WARNING: This post is loooong. I was going to break it up into two but I decided it’s easier to keep it all together, then those of you looking for coverstitch information can find it all in one place.
You can use these links to navigate:
I was a very lucky girl this Christmas, “Santa” didn’t know what to get me so I asked for something I’ve been thinking about for a while: a coverstitch machine.
Santa knows what a coverstitch machine is, we’ve discussed them before. He said, “If you make me a hoodie with cool stitching then I’ll put one under the tree…”
So I went into full investigation mode. It’s hard to find a lot of information about coverstitch machines, even more difficult to find one to test drive here in NZ. It seems that, like overlocker machines in the home back in my Mum’s day, cover stitch machines are only just beginning to gain traction with the domestic market.
(I will refer to my overlocker a few times in this post, it being the closest thing I have experienced to a coverstitch. Overlockers and sergers are the same thing. In NZ we call them overlockers so that is the term I will continue to use.)
This is a luxury purchase. Between my Elna 2130 and Bernina 1150MDA I have two very good machines that allow me to create anything I want. I love sewing, I sew a lot and I often sew with knits/stretchy fabrics. The “want” was strong. 😉
So I am going to share my experience of choosing a coverstitch machine and what I think of the machine I purchased. This is from my point of view and based on my personal sewing experience, I am not an expert. I hope this post will help any of you who are also considering one.
Disclaimer: By reading this post you release the curious kiwi from any responsibility should the following cause you to run out and buy a new sewing machine!
If you are familiar with an overlocker, a coverstitch machine is similar except that they have no knives and only one looper with 1 or 2 needles. On higher end machines you may also have a 3rd needle.
I am still learning everything that my coverstitch machine can do but the most simple way to introduce you to coverstitch is for you to go grab a rtw t-shirt. See the double row of stitching on the outside of the hem and at the sleeves? It looks a bit like twin needle stitching but inside it looks like an overlocker stitch and encases the raw edge. This is a 2-needle coverstitch.
A 3-needle machine gives you two different widths of coverstitching – using the centre needle plus the left or right needle for a narrow width of 3mm OR using the two outside needles for the wider width of 6mm. And of course you can use all three needles at once.
You can also use the coverstitch to apply the “overlock” looking stitch as a decorative finish to the outside by stitching with your fabric “upside down”. You often see this type of decorative stitch on sports wear, sometimes in a contrasting thread colour.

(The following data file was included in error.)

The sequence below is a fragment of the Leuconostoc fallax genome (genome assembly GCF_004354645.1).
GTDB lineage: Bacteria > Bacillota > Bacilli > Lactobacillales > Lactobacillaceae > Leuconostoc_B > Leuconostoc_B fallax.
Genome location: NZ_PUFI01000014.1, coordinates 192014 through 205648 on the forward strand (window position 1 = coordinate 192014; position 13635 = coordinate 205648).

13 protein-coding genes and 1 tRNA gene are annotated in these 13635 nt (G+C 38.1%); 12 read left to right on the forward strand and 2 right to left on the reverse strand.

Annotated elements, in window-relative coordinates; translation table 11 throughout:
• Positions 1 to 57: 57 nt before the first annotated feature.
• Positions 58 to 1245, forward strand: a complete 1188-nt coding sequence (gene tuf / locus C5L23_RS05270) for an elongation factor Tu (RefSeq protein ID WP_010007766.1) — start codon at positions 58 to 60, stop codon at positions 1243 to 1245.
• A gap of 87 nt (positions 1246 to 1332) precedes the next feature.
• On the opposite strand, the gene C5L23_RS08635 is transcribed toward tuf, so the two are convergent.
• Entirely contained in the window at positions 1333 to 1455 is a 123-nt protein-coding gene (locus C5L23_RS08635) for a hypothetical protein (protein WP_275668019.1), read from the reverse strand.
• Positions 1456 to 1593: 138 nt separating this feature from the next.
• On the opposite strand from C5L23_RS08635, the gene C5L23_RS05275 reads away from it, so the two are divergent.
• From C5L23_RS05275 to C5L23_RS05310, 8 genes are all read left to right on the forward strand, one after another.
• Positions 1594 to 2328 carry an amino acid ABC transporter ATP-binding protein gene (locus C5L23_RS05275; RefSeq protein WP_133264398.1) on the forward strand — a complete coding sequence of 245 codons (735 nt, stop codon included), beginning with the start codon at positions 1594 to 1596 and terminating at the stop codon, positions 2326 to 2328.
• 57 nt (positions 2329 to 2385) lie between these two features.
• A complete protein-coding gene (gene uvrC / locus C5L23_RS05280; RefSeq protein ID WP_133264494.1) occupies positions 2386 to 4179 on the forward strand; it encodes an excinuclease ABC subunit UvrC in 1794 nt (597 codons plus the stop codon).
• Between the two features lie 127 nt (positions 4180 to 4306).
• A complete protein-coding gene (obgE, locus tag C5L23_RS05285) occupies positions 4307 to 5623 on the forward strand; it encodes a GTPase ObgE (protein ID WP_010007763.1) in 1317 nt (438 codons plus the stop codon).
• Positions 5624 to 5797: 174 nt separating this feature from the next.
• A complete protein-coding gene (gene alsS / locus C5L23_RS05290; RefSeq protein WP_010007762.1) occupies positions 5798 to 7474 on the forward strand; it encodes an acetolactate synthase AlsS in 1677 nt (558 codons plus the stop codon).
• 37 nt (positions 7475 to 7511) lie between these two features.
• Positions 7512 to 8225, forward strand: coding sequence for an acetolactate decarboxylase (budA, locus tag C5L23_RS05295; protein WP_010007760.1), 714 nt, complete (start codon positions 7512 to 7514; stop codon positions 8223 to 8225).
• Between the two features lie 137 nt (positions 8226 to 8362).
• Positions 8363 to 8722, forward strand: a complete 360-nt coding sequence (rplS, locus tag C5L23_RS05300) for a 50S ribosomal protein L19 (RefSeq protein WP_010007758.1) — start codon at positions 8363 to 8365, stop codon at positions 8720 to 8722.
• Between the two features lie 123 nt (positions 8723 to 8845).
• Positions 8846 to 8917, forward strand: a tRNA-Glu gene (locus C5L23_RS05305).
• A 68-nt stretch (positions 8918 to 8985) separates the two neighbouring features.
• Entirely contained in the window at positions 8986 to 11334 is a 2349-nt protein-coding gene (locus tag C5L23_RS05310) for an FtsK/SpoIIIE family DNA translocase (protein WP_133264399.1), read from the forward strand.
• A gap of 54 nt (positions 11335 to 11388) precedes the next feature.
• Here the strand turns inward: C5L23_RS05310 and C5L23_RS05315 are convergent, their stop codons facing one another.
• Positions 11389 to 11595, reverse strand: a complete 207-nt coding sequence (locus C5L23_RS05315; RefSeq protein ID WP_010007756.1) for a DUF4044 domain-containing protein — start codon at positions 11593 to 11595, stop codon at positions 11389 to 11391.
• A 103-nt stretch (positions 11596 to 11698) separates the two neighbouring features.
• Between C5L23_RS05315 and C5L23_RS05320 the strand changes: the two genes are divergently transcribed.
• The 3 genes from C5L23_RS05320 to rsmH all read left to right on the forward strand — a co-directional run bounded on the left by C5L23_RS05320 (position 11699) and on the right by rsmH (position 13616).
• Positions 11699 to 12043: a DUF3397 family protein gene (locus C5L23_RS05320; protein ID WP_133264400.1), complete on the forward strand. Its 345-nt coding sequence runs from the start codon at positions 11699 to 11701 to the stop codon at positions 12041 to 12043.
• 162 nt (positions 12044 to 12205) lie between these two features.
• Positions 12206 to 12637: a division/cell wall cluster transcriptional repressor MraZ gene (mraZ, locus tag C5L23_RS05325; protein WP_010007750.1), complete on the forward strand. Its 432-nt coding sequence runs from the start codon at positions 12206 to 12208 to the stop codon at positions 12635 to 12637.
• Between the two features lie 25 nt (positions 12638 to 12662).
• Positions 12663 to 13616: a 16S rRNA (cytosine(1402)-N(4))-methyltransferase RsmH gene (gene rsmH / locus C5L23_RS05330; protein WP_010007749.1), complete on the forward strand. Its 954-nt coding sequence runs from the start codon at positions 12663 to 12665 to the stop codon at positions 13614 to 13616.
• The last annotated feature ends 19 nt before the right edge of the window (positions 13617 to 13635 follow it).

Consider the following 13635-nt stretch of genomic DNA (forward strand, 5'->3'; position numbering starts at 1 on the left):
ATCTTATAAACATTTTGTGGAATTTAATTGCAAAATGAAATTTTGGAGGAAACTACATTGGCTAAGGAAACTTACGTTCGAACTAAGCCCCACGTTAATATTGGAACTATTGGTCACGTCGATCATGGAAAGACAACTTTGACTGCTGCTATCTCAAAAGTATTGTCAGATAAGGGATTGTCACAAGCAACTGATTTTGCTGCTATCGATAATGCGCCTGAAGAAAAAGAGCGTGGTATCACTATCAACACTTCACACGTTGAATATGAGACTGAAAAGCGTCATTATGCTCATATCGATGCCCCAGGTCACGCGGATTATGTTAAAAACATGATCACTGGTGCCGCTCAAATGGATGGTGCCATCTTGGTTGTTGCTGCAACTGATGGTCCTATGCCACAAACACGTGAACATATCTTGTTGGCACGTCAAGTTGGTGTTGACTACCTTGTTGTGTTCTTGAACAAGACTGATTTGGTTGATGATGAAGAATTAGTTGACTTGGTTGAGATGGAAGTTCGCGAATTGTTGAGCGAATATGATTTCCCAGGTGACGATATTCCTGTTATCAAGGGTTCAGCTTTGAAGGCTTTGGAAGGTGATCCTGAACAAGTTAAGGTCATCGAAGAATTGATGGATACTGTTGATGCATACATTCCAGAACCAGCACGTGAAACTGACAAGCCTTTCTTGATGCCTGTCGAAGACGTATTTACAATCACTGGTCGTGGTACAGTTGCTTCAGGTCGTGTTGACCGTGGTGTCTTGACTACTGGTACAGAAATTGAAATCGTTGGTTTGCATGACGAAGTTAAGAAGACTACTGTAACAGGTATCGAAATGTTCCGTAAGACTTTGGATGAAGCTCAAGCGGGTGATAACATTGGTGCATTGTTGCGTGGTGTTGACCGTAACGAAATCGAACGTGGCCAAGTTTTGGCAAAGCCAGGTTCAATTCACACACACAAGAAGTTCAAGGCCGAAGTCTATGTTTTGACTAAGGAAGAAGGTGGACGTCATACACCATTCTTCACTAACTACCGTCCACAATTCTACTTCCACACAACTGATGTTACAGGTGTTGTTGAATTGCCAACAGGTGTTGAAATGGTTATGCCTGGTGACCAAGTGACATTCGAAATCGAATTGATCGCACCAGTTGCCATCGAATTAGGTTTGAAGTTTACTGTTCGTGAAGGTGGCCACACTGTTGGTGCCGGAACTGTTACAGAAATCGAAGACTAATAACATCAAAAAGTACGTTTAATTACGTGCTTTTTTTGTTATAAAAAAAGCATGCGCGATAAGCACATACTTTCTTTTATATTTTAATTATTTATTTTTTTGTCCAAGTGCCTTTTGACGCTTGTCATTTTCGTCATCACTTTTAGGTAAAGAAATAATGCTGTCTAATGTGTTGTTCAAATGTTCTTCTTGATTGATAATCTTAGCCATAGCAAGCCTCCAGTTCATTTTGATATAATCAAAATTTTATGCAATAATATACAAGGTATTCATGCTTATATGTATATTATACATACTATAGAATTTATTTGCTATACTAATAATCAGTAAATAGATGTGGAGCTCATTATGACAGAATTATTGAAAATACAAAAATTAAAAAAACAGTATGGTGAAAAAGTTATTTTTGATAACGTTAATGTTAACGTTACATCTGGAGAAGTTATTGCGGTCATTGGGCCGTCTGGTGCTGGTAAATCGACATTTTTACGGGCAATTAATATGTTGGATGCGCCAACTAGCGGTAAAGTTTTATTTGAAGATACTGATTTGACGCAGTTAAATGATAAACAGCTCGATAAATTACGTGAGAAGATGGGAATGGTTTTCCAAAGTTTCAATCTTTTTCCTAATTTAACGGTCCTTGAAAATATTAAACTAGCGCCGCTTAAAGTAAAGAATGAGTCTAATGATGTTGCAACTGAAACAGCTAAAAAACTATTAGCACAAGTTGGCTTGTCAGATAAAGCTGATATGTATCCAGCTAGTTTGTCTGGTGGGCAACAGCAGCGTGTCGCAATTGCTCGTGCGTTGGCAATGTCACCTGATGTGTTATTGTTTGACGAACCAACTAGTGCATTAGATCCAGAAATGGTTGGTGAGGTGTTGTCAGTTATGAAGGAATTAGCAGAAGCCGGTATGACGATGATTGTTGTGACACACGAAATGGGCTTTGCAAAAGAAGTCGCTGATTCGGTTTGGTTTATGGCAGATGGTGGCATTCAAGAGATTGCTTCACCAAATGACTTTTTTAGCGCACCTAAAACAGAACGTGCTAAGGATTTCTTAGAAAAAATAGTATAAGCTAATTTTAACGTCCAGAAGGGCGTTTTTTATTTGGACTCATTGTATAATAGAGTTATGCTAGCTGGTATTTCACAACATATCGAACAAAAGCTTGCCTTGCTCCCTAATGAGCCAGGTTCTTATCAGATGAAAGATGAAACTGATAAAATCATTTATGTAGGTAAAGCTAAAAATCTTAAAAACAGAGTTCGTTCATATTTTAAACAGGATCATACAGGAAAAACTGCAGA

Stitching with only 1 needle threaded creates a chainstitch. At first I wasn’t really sure what chainstitch was for, apart from embellishment (you can use a thicker thread in the looper), but I have read that it is great for basting because it unravels easily when the correct thread is pulled. Since developing my spot-the-coverstitching-vision I’ve noticed that on some of NH’s t-shirts there is 1 or 2 lines of chainstitching at the shoulder so perhaps it is also good for reinforcing those areas.
Some high-end overlockers can also convert to coverstitich. When I was investigating my overlocker purchase I looked at a few machines that could also coverstitich but chose to buy a dedicated overlocker. The price jump to a machine that could do both was out of my budget at the time but I was also advised that converting them can be difficult and that machines that do both can be a compromise of both designs. I was already 100% overwhelmed by the overlocker options so I decided at that time I would buy a dedicated coverstitch machine when I was ready.
Having said that however, I also know people who own these machines, use them as both overlockers and coverstitchers and love them.
Here are my tips for sewing machine shopping (for any type of machine):
- Each brand is different – consider the brand you are familiar with but don’t forget to look at others
- This is an important purchase so it’s important to “test drive” your options
- Set a budget and decide what you want your machine to do
- Think about how your sewing will evolve, try to buy a machine that you can “grow into”, consider any bonus features you can use in the future
- At the shop try threading and converting the machine yourself
- Take samples of fabrics that you sew with and try them out
- Try all the features
- Ask lots of questions
- If the sales assistant isn’t helpful, go elsewhere
- Make it fun!
My ideal coverstitch machine was less than NZD$1000, 3-needles/4-thread, had a free arm, and was not super chunky.
I have a Bernina 1150MDA overlocker that I LOVE so it seemed logical to investigate Bernina first.